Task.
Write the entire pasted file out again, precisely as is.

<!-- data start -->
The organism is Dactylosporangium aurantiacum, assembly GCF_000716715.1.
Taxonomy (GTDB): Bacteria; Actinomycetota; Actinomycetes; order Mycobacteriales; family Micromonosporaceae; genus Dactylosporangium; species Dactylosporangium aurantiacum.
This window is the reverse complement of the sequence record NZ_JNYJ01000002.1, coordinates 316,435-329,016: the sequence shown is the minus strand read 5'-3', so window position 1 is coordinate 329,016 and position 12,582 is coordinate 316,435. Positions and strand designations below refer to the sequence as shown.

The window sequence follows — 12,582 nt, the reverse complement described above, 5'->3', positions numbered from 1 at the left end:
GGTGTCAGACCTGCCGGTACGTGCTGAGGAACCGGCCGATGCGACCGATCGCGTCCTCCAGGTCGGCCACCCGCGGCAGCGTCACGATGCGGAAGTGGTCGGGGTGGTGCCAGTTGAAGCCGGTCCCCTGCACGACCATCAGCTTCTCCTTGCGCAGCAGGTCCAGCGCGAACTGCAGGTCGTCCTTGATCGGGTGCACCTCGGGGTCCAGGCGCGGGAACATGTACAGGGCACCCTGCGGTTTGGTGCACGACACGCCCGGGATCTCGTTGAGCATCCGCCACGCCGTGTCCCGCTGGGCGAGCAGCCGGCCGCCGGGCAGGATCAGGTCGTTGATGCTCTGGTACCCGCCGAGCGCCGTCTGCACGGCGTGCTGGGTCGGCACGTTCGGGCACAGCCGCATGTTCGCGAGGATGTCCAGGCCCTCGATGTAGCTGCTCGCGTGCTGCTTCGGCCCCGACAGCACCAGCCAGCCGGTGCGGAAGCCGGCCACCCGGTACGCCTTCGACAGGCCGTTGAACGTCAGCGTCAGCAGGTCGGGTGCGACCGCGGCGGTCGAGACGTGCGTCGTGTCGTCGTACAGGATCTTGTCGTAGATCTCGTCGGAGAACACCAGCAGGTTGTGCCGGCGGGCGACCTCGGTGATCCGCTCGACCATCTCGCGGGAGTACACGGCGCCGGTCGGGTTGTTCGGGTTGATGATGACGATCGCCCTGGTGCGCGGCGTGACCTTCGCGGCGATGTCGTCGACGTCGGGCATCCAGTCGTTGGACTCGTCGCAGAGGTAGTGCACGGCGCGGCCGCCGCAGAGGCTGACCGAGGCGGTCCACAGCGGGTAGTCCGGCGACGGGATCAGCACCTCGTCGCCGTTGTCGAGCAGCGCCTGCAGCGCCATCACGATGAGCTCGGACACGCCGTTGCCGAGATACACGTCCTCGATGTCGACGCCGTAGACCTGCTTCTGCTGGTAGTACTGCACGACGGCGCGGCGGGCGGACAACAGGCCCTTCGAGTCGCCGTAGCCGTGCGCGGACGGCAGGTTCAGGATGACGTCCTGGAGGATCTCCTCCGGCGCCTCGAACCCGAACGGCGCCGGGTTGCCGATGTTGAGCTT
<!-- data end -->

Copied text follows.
The organism is Dactylosporangium aurantiacum, assembly GCF_000716715.1.
Taxonomy (GTDB): Bacteria; Actinomycetota; Actinomycetes; order Mycobacteriales; family Micromonosporaceae; genus Dactylosporangium; species Dactylosporangium aurantiacum.
This window is the reverse complement of the sequence record NZ_JNYJ01000002.1, coordinates 316,435-329,016: the sequence shown is the minus strand read 5'-3', so window position 1 is coordinate 329,016 and position 12,582 is coordinate 316,435. Positions and strand designations below refer to the sequence as shown.

The window sequence follows — 12,582 nt, the reverse complement described above, 5'->3', positions numbered from 1 at the left end:
GGTGTCAGACCTGCCGGTACGTGCTGAGGAACCGGCCGATGCGACCGATCGCGTCCTCCAGGTCGGCCACCCGCGGCAGCGTCACGATGCGGAAGTGGTCGGGGTGGTGCCAGTTGAAGCCGGTCCCCTGCACGACCATCAGCTTCTCCTTGCGCAGCAGGTCCAGCGCGAACTGCAGGTCGTCCTTGATCGGGTGCACCTCGGGGTCCAGGCGCGGGAACATGTACAGGGCACCCTGCGGTTTGGTGCACGACACGCCCGGGATCTCGTTGAGCATCCGCCACGCCGTGTCCCGCTGGGCGAGCAGCCGGCCGCCGGGCAGGATCAGGTCGTTGATGCTCTGGTACCCGCCGAGCGCCGTCTGCACGGCGTGCTGGGTCGGCACGTTCGGGCACAGCCGCATGTTCGCGAGGATGTCCAGGCCCTCGATGTAGCTGCTCGCGTGCTGCTTCGGCCCCGACAGCACCAGCCAGCCGGTGCGGAAGCCGGCCACCCGGTACGCCTTCGACAGGCCGTTGAACGTCAGCGTCAGCAGGTCGGGTGCGACCGCGGCGGTCGAGACGTGCGTCGTGTCGTCGTACAGGATCTTGTCGTAGATCTCGTCGGAGAACACCAGCAGGTTGTGCCGGCGGGCGACCTCGGTGATCCGCTCGACCATCTCGCGGGAGTACACGGCGCCGGTCGGGTTGTTCGGGTTGATGATGACGATCGCCCTGGTGCGCGGCGTGACCTTCGCGGCGATGTCGTCGACGTCGGGCATCCAGTCGTTGGACTCGTCGCAGAGGTAGTGCACGGCGCGGCCGCCGCAGAGGCTGACCGAGGCGGTCCACAGCGGGTAGTCCGGCGACGGGATCAGCACCTCGTCGCCGTTGTCGAGCAGCGCCTGCAGCGCCATCACGATGAGCTCGGACACGCCGTTGCCGAGATACACGTCCTCGATGTCGACGCCGTAGACCTGCTTCTGCTGGTAGTACTGCACGACGGCGCGGCGGGCGGACAACAGGCCCTTCGAGTCGCCGTAGCCGTGCGCGGACGGCAGGTTCAGGATGACGTCCTGGAGGATCTCCTCCGGCGCCTCGAACCCGAACGGCGCCGGGTTGCCGATGTTGAGCTT